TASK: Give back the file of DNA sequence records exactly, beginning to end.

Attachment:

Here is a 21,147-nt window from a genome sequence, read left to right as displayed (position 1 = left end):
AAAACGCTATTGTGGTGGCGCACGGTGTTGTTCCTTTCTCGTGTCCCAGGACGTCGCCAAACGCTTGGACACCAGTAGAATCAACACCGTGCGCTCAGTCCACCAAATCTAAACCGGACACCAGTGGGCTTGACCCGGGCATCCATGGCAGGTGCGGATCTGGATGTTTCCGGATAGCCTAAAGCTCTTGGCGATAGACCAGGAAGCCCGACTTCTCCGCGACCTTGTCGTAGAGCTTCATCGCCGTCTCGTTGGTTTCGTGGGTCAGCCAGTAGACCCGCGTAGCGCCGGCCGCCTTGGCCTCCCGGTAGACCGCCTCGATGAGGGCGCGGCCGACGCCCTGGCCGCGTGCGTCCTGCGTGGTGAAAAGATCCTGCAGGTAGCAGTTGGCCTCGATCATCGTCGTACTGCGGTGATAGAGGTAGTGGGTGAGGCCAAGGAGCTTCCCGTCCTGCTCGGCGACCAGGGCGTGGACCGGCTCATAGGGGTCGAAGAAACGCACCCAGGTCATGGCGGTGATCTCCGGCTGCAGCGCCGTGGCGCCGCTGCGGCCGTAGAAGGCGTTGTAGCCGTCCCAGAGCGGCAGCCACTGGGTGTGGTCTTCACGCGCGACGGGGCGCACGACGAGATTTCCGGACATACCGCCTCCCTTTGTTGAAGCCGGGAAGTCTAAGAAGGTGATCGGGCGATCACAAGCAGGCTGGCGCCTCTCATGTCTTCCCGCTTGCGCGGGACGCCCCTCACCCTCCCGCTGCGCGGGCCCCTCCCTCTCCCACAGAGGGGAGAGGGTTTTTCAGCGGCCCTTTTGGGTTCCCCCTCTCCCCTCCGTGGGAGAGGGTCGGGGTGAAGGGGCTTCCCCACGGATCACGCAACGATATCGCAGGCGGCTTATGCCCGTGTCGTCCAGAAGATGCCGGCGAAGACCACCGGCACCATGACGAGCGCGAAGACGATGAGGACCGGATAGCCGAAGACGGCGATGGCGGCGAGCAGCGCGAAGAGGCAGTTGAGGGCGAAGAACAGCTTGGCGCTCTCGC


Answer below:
Here is a 21,147-nt window from a genome sequence, read left to right as displayed (position 1 = left end):
AAAACGCTATTGTGGTGGCGCACGGTGTTGTTCCTTTCTCGTGTCCCAGGACGTCGCCAAACGCTTGGACACCAGTAGAATCAACACCGTGCGCTCAGTCCACCAAATCTAAACCGGACACCAGTGGGCTTGACCCGGGCATCCATGGCAGGTGCGGATCTGGATGTTTCCGGATAGCCTAAAGCTCTTGGCGATAGACCAGGAAGCCCGACTTCTCCGCGACCTTGTCGTAGAGCTTCATCGCCGTCTCGTTGGTTTCGTGGGTCAGCCAGTAGACCCGCGTAGCGCCGGCCGCCTTGGCCTCCCGGTAGACCGCCTCGATGAGGGCGCGGCCGACGCCCTGGCCGCGTGCGTCCTGCGTGGTGAAAAGATCCTGCAGGTAGCAGTTGGCCTCGATCATCGTCGTACTGCGGTGATAGAGGTAGTGGGTGAGGCCAAGGAGCTTCCCGTCCTGCTCGGCGACCAGGGCGTGGACCGGCTCATAGGGGTCGAAGAAACGCACCCAGGTCATGGCGGTGATCTCCGGCTGCAGCGCCGTGGCGCCGCTGCGGCCGTAGAAGGCGTTGTAGCCGTCCCAGAGCGGCAGCCACTGGGTGTGGTCTTCACGCGCGACGGGGCGCACGACGAGATTTCCGGACATACCGCCTCCCTTTGTTGAAGCCGGGAAGTCTAAGAAGGTGATCGGGCGATCACAAGCAGGCTGGCGCCTCTCATGTCTTCCCGCTTGCGCGGGACGCCCCTCACCCTCCCGCTGCGCGGGCCCCTCCCTCTCCCACAGAGGGGAGAGGGTTTTTCAGCGGCCCTTTTGGGTTCCCCCTCTCCCCTCCGTGGGAGAGGGTCGGGGTGAAGGGGCTTCCCCACGGATCACGCAACGATATCGCAGGCGGCTTATGCCCGTGTCGTCCAGAAGATGCCGGCGAAGACCACCGGCACCATGACGAGCGCGAAGACGATGAGGACCGGATAGCCGAAGACGGCGATGGCGGCGAGCAGCGCGAAGAGGCAGTTGAGGGCGAAGAACAGCTTGGCGCTCTCGC